You can speed up the acquisition of a new habit by using the affirmation process to routinize your mental, emotional, and behavioral patterns.

I learned this when I was coaching football in high school. I put in a multiple offense ahead of time. Once I gave them the new patterns on the practice field, I would have the players groove them by making mental affirmations while they were home or in study hall. They were grooving a pattern or skill that they needed while they were waiting in the lunch line. They would go through the pattern several times in their minds, using odd times to rehearse, to speed the repetitions and groove themselves.

That’s the way I gain new knowledge or practice skills. I practice the routine in my mind. I rehearse where I’ll go, who I’ll be with, what I’ll be doing I practice it all in my mind. And then I write it out in affirmation form and repeat them, because affirmation and repetition speed the acquisition and grooving of mental, emotional, and physical habits.

Groove Mental Habits

Take time out during the day to do mental rehearsing. You prepare ahead of time, before you’re in the situation, by practicing your ideal mind-set, emotion, and behavior in your mind. Once you’re in the event or game, you don’t think about your performance consciously; you get focused, and you let yourself flow.

At night some people think about all the things that didn’t go right during the day. No wonder they wake up feeling overwhelmed. You need to think about all the positive things that happened. It’s okay to look at problems, but then say to yourself, “How will they look when they’re fixed?” End with an image of how you want to solve the problem, then go to sleep. Let your subconscious work on it while you sleep. You might even tell your subconscious “I need the answer by 6 a.m.”

You do the same when you tell yourself what time you want to wake up. Just tell your subconscious, and you’ll wake up to the moment. Don’t set the alarm clock, because your subconscious knows it has an out. Don’t give it an out. Trust it. Tell yourself, “I know if I don’t wake up, I might lose out, but I’m trusting my subconscious to come through, and so I’m not setting the alarm.”

Where else don’t you trust? Where else do you put safeguards around yourself because you don’t allow yourself to flow? Where else do you set the alarm, just in case?

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I encourage you to keep a journal as a way to monitor your affirmations and attitudes every day. I also encourage you to put your affirmations on audio cassette, and listen to your family and relationship affirmations frequently, thinking about how you’re going to be with your spouse, children, and friends when you are home. And then listen to your work-related affirmations on the way to work. If you prepare yourself during the slow periods, you will use your time more effectively. Program in what you’ll do, how you’ll be, where you want to grow.

Groove Emotional Habits

A decorated veteran of the Vietnam War and a master in martial arts once told me that the North Vietnamese were effective fighters because they kept their emotions as cool as ice water. What we learned from them was “three slow, one super quick.” Slow, slow, slow, hit. He said they practiced the slow, slow, slow so that they could then strike super-fast.

You can achieve spectacular awareness and effectiveness by applying the same principle prepare, prepare, prepare flow.

Many of us are go, go, go miss, and then we wonder why things don’t improve. Part of the slow, slow, slow will be your affirmation, affirmation, affirmation and then let it happen.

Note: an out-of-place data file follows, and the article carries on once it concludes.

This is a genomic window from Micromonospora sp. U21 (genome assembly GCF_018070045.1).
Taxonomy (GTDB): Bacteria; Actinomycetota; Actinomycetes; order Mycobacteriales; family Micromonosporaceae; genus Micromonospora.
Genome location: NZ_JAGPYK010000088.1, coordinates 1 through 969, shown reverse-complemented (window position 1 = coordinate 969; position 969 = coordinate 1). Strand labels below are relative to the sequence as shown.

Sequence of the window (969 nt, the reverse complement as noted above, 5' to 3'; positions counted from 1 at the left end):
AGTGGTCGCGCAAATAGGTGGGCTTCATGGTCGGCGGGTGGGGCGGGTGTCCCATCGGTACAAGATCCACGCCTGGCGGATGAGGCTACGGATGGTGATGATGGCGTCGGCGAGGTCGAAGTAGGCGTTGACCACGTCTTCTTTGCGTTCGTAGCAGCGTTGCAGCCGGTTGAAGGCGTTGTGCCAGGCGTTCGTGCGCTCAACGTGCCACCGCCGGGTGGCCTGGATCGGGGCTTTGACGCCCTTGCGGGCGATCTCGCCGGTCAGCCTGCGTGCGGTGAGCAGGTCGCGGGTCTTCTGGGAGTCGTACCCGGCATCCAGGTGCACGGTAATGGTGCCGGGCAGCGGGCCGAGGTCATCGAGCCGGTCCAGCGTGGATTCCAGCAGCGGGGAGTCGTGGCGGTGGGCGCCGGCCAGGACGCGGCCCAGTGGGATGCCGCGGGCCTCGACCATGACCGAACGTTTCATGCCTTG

In other words, you put in the right information, right knowledge, right habits, right skills, and the right emotions, and then trust in the right end result. You program and prepare your subconscious mind on the conscious level. Emotional preparation is a deliberate, intentional, conscious act.

Remember to use the words “up till now” and “the next time” to help you groove desired emotional habits. “Up till now I lost my temper, but the next time I won’t.” Don’t drag negative emotion into the future. Shut down that negative emotion. Since your present thoughts and emotions determine your future, you will want to monitor them.

Many people beat themselves up emotionally with dumb self-talk, such as, “I should have, I would have, I could have, if only, what’s the matter with me anyway, how could I have been so stupid, there I go again.”

Not only do they say these things to themselves, but they say them to others: “What’s the matter with you anyway? How could you do this again? Haven’t I told you a hundred times, if I’ve told you once? What will it take for you to get it through your thick head? Didn’t I show you where you were screwing up? Don’t you care?”

They are constantly telling you what you’re doing wrong, repeating it for you, which embellishes the negative picture and emotion and almost guarantees that you’ll re-create it next time.

So, when you are rehearsing a desired habitual movement or behavior, groove it with the right emotion. Rehearse it with the right emotion. If you want calmness, put it in with calmness. If you want excitement, put it in with excitement.

Affirm in your mind the desired emotional state. For example, if you get frightened in an enclosed place, you might say to yourself, “This is no longer like me. I see myself being as calm in this enclosed place as if I were in my own living room.”

This is an important piece of reaching the goal. Too often we set a goal to “just do it.” At least, we think about doing it, or try to do it. And then we give up: “I can’t seem to get myself to do it.” Attitudes, habits, and emotions all need to be grooved.

If you want to speak in a constructive, positive way, you need to think and feel in a constructive way. You want to practice new habits in your mind with the right emotional response. Think about how you’re going to treat people, how you’re going to greet people. Everything that you’re learning new knowledge, skills, and behaviors can be routinized with the right emotional response using affirmations.